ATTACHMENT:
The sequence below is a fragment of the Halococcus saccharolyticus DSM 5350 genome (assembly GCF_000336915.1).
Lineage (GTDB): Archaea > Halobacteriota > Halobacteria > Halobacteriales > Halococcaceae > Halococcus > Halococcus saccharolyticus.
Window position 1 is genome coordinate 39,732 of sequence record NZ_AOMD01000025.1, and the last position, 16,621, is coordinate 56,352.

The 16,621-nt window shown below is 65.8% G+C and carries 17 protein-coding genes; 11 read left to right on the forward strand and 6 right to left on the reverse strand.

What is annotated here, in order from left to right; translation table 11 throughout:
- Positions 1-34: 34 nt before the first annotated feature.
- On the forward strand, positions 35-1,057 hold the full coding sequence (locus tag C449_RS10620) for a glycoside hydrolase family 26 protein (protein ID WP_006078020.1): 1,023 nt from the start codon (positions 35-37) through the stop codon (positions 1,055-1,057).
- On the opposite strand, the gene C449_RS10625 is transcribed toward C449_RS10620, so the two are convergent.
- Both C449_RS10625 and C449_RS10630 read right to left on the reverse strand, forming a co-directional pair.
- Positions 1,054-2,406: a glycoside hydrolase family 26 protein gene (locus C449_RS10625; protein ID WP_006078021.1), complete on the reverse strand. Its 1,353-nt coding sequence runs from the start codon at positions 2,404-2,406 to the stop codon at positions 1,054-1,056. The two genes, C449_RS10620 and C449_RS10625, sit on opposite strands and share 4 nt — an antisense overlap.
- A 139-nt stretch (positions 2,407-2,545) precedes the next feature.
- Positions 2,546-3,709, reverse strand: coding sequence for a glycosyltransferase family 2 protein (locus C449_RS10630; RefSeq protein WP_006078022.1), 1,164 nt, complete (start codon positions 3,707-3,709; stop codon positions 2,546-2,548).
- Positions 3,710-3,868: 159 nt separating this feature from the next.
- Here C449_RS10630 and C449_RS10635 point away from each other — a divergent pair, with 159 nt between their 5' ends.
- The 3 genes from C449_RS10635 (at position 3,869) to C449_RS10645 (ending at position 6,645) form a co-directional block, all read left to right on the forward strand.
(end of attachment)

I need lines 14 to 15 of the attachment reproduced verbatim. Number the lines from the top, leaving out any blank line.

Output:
- Here C449_RS10630 and C449_RS10635 point away from each other — a divergent pair, with 159 nt between their 5' ends.
- The 3 genes from C449_RS10635 (at position 3,869) to C449_RS10645 (ending at position 6,645) form a co-directional block, all read left to right on the forward strand.